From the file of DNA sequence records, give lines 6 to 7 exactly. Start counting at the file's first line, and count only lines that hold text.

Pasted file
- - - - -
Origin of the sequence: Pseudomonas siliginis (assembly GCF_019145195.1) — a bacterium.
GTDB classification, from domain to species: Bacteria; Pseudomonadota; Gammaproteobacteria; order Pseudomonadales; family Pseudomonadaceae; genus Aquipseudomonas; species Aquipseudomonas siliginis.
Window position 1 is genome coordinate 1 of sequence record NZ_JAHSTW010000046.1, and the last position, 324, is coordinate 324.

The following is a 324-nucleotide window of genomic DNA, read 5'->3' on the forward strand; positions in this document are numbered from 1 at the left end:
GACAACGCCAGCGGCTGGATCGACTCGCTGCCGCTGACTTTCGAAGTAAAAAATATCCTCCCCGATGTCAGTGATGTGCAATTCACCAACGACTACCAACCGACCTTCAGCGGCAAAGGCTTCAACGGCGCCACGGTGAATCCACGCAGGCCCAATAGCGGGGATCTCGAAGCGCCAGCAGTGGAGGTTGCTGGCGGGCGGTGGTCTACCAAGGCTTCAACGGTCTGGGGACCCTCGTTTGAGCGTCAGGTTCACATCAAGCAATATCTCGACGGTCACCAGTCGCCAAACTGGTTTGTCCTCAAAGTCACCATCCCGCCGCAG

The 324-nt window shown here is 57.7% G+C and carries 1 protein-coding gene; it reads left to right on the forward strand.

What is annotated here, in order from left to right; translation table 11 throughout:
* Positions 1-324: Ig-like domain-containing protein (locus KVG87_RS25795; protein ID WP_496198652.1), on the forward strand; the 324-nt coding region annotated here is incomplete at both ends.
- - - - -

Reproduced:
The 324-nt window shown here is 57.7% G+C and carries 1 protein-coding gene; it reads left to right on the forward strand.

What is annotated here, in order from left to right; translation table 11 throughout: